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Topic: OT - AT - TT - IT - He he!

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  1. #1
    Senior Member Styxx's Avatar
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    Question OT - AT - TT - IT - He he!

    Seriously.
    How many hours a day do you practice your primary instrument? The more you play the better you become, right? The opposite hold true, yes?
    Styxx

  2. #2

    Re: OT - AT - TT - IT - He he!

    Quote Originally Posted by Styxx
    Seriously.
    How many hours a day do you practice your primary instrument? The more you play the better you become, right? The opposite hold true, yes?
    I believe the former is MOSTLY true, but I'm still on the fence on the later<G>!

    Here's what I tell my students: practice does not make perfect, perfect practice makes perfect. I use examples from sports medicine research to make the point, but it really is applicable to music as well.

    Right now my practice time is so severely limited that when I do pick up the guitar I find it wonderful and amazing that I can still play it.

    Prior to getting married I practiced an hour a day, right after the evening news. It was the final wind down time, and I found it to be very relaxing, and remarkably productive. And I do mean practice, 15 - 20 minutes of scales, arpeggios and exercises, followed by 20 minutes of review material, and ending with 20-25 minutes of working on new material. This was in addition to whatever playing I might do, be it just goofing around or recording or jamming or playing out or...

    Since I got married, and had kids, and recently going through the whole replace the day job thing I get very little time to practice, or even play. And I really do need to fix that... but I just don't know how right now.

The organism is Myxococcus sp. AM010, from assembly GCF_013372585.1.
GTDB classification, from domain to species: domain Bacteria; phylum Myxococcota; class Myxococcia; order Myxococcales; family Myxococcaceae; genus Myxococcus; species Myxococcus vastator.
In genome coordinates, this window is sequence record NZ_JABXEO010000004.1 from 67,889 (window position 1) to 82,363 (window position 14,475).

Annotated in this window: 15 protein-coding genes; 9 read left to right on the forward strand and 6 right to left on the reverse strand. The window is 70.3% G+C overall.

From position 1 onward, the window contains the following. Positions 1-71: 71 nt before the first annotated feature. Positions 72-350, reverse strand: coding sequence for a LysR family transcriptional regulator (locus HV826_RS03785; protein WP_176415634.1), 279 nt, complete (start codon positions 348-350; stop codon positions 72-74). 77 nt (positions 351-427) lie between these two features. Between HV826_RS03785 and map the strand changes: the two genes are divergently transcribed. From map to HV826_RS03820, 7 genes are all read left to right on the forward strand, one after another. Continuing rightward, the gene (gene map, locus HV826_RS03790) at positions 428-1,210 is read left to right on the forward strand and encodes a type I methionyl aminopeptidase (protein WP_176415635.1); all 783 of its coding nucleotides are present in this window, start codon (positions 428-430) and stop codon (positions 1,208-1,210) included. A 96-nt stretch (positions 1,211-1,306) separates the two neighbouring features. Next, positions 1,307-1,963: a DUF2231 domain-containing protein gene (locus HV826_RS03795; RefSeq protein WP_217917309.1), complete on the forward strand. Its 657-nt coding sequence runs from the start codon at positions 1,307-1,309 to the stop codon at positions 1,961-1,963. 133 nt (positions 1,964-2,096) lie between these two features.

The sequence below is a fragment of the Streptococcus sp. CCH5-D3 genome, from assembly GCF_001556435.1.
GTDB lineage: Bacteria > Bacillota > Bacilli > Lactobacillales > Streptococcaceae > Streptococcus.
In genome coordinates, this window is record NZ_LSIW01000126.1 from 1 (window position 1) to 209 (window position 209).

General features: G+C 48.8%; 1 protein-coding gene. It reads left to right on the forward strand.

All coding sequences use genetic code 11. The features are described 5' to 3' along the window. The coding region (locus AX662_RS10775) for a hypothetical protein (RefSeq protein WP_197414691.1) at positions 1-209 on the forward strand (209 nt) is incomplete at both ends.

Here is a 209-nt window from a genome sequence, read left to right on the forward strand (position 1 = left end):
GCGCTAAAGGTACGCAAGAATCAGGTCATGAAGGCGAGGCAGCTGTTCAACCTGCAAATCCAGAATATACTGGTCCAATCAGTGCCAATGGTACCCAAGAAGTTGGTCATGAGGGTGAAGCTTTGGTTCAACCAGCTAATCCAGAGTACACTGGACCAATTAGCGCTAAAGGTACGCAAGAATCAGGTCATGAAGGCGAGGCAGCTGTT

I am confident that I will eventually get back in the groove though.

    Bill

  3. #3

    Re: OT - AT - TT - IT - He he!

    Ya know, I realized that OT could stand for 'On Topic' as well . . .

    Anyway, I don't spend anytime practicing my instrument for several reasons. First of all, I don't have one. Second of all, if I did have one, I do not have a quiet environment where I could effeciently practice. Thirdly, I've never taken any kind of lessons so it's hard to get proper feedback anyway. Fourthly, college courses take up too much time with writing essays and reading many pages, but I got to get those general education credits in, because for some reason old people have the strange notion that 'well-rounded' people are naturally more successful. That's not to say musician's shouldn't study the business side of music or anything, that's saying that the great composers didn't become great by spending the bulk of their time studying non-music related material. Oops . . . getting off topic . . .

    Well, I do have a digital keyboard that I began practicing on last year, but this year has been more busy then I could have guessed. The time that I do have I spend doing other things which are a little more important to me at this point, such as composing music.